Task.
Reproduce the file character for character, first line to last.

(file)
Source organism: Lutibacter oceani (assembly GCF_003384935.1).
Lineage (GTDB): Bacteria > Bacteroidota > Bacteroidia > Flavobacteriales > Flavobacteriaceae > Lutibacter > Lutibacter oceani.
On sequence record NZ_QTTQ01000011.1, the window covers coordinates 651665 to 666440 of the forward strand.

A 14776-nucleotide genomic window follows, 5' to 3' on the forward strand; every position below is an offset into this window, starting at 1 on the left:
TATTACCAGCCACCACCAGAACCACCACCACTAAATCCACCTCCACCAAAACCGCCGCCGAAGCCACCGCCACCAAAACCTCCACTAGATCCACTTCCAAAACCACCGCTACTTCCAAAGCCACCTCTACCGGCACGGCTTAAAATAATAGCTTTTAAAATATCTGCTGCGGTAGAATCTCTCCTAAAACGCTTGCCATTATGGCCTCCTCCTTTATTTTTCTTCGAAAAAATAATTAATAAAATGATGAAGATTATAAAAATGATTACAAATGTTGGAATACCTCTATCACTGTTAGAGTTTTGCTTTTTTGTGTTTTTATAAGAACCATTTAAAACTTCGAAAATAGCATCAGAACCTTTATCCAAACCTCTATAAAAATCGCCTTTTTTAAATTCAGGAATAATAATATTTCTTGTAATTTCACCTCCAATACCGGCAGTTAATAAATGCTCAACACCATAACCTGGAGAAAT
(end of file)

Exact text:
Source organism: Lutibacter oceani (assembly GCF_003384935.1).
Lineage (GTDB): Bacteria > Bacteroidota > Bacteroidia > Flavobacteriales > Flavobacteriaceae > Lutibacter > Lutibacter oceani.
On sequence record NZ_QTTQ01000011.1, the window covers coordinates 651665 to 666440 of the forward strand.

A 14776-nucleotide genomic window follows, 5' to 3' on the forward strand; every position below is an offset into this window, starting at 1 on the left:
TATTACCAGCCACCACCAGAACCACCACCACTAAATCCACCTCCACCAAAACCGCCGCCGAAGCCACCGCCACCAAAACCTCCACTAGATCCACTTCCAAAACCACCGCTACTTCCAAAGCCACCTCTACCGGCACGGCTTAAAATAATAGCTTTTAAAATATCTGCTGCGGTAGAATCTCTCCTAAAACGCTTGCCATTATGGCCTCCTCCTTTATTTTTCTTCGAAAAAATAATTAATAAAATGATGAAGATTATAAAAATGATTACAAATGTTGGAATACCTCTATCACTGTTAGAGTTTTGCTTTTTTGTGTTTTTATAAGAACCATTTAAAACTTCGAAAATAGCATCAGAACCTTTATCCAAACCTCTATAAAAATCGCCTTTTTTAAATTCAGGAATAATAATATTTCTTGTAATTTCACCTCCAATACCGGCAGTTAATAAATGCTCAACACCATAACCTGGAGAAAT